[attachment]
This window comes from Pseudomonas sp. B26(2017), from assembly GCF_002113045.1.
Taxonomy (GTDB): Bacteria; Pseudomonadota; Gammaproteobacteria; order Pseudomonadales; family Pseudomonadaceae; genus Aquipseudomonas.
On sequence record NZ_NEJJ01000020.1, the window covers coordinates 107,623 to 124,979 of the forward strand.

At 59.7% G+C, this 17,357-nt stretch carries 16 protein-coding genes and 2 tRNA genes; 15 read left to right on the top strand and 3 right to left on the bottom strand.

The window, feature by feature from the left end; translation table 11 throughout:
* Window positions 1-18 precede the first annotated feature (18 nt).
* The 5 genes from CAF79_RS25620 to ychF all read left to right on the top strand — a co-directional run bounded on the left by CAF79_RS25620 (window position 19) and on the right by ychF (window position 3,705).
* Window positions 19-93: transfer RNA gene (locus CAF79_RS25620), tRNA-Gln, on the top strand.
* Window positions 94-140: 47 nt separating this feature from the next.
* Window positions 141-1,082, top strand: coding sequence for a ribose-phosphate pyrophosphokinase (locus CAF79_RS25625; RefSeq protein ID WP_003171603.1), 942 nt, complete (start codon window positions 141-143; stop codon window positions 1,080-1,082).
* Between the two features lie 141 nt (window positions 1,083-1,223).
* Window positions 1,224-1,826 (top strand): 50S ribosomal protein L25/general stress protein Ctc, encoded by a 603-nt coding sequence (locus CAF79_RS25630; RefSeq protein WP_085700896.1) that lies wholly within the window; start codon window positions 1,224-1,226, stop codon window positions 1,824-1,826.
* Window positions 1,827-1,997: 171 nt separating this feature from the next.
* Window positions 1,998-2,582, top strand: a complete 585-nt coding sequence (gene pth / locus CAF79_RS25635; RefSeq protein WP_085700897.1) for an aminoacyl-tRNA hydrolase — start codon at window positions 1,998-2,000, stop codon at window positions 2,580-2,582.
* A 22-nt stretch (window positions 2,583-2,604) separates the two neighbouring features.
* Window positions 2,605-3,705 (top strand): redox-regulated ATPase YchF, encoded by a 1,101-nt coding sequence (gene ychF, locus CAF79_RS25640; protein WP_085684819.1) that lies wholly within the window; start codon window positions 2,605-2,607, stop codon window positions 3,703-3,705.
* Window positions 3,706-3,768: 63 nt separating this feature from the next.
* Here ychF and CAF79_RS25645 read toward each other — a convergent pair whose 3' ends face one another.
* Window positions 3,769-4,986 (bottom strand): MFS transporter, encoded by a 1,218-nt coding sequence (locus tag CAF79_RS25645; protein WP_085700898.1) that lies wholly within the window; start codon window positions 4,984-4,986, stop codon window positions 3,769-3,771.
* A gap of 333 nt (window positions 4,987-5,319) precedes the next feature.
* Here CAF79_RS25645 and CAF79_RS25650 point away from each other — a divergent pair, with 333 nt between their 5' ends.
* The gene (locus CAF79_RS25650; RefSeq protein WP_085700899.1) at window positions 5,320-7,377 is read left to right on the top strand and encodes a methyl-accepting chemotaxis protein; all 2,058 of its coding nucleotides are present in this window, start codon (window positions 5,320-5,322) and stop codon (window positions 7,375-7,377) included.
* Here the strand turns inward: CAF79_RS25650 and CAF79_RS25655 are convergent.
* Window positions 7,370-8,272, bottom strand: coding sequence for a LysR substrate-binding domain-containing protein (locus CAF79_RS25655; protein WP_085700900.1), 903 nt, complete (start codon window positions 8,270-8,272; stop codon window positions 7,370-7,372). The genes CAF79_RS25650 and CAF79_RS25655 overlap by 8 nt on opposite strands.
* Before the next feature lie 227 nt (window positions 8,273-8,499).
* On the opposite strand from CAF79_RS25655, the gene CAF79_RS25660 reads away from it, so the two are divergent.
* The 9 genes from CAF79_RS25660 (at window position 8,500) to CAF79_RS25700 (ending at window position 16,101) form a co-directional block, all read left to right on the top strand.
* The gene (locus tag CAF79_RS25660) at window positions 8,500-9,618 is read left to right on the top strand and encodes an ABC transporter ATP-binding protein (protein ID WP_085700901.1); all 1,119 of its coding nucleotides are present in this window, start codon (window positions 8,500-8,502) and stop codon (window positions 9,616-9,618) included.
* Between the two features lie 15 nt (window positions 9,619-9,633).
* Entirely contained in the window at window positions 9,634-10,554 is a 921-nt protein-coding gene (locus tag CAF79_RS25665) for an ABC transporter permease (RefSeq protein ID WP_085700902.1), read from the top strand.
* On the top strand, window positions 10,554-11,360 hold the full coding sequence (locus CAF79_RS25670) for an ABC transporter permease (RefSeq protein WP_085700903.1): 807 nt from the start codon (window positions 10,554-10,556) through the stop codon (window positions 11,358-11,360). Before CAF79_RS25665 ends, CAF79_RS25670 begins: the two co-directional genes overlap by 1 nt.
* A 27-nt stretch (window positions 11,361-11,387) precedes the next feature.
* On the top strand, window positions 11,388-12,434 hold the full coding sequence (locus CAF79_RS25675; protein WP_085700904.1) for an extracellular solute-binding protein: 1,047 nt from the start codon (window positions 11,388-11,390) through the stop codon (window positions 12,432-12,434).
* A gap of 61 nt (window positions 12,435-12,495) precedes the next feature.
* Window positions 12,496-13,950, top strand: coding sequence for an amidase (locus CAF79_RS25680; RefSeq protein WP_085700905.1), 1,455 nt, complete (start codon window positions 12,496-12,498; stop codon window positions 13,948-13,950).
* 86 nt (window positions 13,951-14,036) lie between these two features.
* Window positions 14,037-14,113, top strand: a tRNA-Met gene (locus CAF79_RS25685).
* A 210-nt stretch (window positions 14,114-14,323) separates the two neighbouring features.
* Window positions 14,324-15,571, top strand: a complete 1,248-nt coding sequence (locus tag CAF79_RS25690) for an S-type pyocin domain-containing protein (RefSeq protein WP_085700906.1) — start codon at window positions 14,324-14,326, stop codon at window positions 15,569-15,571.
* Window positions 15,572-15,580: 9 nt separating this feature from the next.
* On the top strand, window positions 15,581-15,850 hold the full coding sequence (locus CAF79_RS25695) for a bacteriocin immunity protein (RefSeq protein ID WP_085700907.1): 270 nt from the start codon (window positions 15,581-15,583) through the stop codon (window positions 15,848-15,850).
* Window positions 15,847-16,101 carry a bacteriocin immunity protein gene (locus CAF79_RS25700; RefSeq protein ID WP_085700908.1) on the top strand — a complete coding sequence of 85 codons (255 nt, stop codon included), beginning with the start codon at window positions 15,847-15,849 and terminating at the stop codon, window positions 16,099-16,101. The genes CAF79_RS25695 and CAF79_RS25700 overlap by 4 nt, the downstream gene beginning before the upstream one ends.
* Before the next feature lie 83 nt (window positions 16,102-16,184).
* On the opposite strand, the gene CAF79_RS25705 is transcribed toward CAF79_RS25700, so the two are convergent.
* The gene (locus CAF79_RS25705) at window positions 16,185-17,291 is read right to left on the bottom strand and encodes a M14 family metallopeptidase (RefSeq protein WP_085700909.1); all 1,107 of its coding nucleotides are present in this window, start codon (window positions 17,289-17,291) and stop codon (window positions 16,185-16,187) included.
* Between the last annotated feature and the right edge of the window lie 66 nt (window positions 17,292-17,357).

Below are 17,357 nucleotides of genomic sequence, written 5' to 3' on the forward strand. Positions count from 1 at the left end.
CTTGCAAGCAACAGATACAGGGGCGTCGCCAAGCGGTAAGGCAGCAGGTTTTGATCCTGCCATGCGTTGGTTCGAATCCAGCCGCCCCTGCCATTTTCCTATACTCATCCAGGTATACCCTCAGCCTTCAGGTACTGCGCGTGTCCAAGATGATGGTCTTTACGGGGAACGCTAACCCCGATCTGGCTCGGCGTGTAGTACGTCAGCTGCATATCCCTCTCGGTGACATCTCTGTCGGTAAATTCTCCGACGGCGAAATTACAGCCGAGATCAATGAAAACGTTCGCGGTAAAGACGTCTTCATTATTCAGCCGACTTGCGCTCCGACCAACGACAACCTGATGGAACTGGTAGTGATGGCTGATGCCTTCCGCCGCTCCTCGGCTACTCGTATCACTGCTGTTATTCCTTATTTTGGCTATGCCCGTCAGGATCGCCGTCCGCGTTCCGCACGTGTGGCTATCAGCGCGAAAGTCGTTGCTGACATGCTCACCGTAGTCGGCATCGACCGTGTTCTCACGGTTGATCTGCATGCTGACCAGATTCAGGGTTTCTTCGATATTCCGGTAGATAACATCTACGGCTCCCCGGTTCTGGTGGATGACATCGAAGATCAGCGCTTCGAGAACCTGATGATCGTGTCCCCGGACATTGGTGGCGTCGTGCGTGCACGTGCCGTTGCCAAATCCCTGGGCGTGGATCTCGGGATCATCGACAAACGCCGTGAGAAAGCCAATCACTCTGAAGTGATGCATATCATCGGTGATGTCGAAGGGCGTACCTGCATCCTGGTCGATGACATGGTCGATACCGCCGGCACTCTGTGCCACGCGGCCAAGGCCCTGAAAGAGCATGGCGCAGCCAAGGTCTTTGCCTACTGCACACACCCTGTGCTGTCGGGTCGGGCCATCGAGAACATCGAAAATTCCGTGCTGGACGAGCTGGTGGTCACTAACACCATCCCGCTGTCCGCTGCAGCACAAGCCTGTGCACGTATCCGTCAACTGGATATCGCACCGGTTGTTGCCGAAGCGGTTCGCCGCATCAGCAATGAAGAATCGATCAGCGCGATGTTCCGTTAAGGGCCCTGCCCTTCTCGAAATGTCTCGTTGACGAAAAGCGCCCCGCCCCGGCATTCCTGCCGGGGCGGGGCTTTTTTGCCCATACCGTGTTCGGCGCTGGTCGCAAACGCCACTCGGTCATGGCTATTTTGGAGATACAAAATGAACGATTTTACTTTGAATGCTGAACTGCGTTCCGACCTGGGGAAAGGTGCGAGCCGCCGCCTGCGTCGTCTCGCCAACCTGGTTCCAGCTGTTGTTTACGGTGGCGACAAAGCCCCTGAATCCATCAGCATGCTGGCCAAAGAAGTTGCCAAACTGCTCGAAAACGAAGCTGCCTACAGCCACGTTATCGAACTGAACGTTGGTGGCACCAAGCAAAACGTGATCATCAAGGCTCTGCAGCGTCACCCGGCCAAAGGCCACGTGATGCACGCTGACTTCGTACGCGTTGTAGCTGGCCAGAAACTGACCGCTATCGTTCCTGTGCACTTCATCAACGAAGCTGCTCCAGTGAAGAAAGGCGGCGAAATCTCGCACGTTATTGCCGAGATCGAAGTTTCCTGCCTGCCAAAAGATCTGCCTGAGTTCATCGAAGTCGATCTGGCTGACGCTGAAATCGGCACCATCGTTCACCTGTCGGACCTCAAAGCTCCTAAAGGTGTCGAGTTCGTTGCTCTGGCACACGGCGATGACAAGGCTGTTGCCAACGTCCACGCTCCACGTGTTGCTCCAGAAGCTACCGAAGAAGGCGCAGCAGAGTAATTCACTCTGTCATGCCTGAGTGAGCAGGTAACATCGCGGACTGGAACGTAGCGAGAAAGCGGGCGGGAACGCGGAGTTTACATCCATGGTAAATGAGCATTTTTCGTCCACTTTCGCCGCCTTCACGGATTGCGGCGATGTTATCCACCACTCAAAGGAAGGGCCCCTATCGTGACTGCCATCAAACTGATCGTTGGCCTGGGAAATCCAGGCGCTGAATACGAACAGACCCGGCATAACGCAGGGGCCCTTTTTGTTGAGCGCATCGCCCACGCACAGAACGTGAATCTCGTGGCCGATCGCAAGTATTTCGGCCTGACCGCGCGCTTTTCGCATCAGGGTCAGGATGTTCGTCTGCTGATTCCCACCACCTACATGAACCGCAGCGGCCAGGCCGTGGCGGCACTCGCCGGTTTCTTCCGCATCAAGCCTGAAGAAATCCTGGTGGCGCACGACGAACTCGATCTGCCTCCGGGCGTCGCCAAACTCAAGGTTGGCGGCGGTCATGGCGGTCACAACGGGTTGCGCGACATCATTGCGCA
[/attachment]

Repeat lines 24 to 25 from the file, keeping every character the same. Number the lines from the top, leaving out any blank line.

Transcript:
* Window positions 7,370-8,272, bottom strand: coding sequence for a LysR substrate-binding domain-containing protein (locus CAF79_RS25655; protein WP_085700900.1), 903 nt, complete (start codon window positions 8,270-8,272; stop codon window positions 7,370-7,372). The genes CAF79_RS25650 and CAF79_RS25655 overlap by 8 nt on opposite strands.
* Before the next feature lie 227 nt (window positions 8,273-8,499).